Loosely based on the TV chat shows hosted by Springer, the stage production is liberally peppered with sexual references and swear words.
And now the BBC is facing tough criticism over its decision to screen the show to a peak-time Saturday night audience.
We talked to the star of the show, David Soul - and Miranda Suit, from Mediawatch UK, the organisation which campaigns against racism, sexism and violence in the media
The show won the best new musical in last year's Olivier awards. It contains hundreds of highly offensive swearwords but has also caused anger because it includes a song by tap dancing Ku Klux Klan members.
It also been accused of being blasphemous because of a scene featuring a row between Jesus and Satan.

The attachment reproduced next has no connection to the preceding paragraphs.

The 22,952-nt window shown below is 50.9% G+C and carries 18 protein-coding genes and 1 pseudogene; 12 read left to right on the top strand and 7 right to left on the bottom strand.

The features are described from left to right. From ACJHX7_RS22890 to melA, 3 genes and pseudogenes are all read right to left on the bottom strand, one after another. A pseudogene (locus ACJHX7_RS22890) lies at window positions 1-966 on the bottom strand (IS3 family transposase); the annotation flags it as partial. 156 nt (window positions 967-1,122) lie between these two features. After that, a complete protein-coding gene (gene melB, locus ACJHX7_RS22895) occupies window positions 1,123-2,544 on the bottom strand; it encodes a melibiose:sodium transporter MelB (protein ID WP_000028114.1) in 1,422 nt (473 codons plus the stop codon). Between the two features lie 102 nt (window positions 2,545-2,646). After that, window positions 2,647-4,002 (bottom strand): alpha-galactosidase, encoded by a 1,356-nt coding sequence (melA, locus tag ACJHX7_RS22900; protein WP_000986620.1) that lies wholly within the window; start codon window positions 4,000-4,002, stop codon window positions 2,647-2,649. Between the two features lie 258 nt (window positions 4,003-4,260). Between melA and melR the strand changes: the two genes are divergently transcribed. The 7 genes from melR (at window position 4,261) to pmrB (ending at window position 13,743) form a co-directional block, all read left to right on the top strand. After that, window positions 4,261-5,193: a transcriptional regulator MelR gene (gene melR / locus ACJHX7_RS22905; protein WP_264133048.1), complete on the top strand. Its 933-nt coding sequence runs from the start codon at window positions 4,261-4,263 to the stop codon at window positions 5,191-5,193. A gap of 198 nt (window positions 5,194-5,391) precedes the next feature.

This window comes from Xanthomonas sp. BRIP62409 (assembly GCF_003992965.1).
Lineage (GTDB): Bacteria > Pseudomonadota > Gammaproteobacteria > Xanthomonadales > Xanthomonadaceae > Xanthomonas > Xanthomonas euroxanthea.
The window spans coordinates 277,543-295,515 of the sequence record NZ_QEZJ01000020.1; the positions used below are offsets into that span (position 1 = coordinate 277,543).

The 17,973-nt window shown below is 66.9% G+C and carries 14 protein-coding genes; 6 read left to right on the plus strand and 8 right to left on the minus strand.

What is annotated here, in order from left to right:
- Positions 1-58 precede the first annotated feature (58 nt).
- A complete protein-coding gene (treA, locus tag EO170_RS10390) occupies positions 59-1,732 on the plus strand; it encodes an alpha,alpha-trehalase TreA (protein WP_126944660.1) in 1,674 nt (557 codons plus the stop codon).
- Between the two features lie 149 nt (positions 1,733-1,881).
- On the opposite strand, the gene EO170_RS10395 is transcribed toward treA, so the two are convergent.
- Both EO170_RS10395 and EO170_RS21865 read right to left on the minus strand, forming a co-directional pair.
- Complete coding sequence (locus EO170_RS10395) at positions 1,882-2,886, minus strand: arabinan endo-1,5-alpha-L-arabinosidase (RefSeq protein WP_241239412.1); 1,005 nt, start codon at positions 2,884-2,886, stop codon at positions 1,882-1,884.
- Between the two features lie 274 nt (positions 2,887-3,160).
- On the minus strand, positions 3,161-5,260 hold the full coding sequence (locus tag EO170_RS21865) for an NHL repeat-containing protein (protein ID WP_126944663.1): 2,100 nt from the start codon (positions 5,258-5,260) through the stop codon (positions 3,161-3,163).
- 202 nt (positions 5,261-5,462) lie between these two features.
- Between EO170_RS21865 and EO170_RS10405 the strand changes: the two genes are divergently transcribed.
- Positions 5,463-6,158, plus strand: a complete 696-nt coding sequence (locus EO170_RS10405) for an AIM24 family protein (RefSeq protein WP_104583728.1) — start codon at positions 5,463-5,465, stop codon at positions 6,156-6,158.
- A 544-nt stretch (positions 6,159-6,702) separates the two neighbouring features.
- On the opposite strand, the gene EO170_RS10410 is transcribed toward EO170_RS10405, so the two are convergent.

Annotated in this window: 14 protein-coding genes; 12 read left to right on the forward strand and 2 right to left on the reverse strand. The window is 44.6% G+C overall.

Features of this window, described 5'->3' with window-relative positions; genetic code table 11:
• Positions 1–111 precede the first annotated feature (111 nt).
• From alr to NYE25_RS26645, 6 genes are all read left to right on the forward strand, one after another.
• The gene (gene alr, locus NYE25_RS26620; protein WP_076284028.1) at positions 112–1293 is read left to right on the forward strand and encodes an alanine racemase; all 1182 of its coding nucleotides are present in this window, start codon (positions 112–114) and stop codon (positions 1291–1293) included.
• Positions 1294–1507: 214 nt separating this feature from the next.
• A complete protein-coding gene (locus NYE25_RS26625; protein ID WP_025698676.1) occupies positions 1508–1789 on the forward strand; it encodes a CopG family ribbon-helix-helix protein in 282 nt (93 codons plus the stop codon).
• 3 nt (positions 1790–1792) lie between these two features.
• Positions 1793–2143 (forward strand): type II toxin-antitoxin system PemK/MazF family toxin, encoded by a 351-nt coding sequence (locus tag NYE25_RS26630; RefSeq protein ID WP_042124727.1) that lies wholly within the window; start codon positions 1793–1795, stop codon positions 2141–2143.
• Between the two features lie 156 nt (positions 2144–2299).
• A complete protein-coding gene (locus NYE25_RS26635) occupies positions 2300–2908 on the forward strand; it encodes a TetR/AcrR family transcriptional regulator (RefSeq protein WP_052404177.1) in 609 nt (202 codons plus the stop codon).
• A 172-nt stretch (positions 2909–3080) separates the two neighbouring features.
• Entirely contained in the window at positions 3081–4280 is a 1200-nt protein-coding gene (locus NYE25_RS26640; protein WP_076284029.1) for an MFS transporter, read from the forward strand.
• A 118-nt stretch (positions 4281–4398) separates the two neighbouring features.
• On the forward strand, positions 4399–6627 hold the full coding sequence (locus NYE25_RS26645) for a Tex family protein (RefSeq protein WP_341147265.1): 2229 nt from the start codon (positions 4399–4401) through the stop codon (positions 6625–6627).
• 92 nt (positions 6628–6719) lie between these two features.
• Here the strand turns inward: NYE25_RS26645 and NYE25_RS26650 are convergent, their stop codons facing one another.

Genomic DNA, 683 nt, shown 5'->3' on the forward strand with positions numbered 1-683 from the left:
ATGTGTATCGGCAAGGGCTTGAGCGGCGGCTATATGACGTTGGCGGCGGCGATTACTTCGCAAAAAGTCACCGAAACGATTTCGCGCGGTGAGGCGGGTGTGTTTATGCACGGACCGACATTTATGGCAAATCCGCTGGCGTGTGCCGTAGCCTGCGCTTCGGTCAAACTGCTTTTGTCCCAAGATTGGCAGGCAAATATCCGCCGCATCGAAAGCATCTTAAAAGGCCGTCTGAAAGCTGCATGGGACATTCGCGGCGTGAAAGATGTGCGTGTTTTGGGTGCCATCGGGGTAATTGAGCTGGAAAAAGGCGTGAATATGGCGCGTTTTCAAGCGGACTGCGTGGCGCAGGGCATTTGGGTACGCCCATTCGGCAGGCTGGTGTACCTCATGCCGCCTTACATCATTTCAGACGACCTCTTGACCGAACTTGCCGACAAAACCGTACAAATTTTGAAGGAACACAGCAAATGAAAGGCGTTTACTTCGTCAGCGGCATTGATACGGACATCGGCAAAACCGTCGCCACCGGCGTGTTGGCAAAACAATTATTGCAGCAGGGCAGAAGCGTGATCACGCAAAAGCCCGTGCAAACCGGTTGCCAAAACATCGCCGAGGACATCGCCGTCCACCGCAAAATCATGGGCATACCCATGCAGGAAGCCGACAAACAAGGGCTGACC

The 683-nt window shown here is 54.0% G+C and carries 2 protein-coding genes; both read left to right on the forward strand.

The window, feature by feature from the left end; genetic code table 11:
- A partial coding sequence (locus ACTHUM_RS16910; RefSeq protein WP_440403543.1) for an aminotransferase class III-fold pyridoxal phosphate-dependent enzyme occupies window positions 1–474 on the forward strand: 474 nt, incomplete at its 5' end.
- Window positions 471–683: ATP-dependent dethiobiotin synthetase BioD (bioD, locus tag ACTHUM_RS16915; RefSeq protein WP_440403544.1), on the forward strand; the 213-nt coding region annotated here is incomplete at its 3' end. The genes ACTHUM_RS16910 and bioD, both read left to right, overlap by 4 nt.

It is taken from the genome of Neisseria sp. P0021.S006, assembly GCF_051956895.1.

One MP has described the show as 'highly objectionable' and leading church figures have condemned the BBC.
The BBC has received thousands of complaints ahead of Saturday's programme which will be shown BBC Two at 2200 (GMT).
It forms part of an evening of programmes including biography and trivia about Jerry Springer and a look behind the scenes of the infamous chat show.
controller of BBC Two, Roly Keating, said that the programme will 'push back the boundaries of taste and decency', but the lobby group Mediawatch UK described the programme as 'pig-sty television'.
There have been more than 15,000 complaints before the programme has even aired, but a spokeswoman for the corporation said that many of these were part of an organised campaign.
Mr Keating added that it would be impossible to censor or adapt the language without undermining the piece.
"Of course it won't be to everyone's taste and that's a risk you take when you broadcast serious work."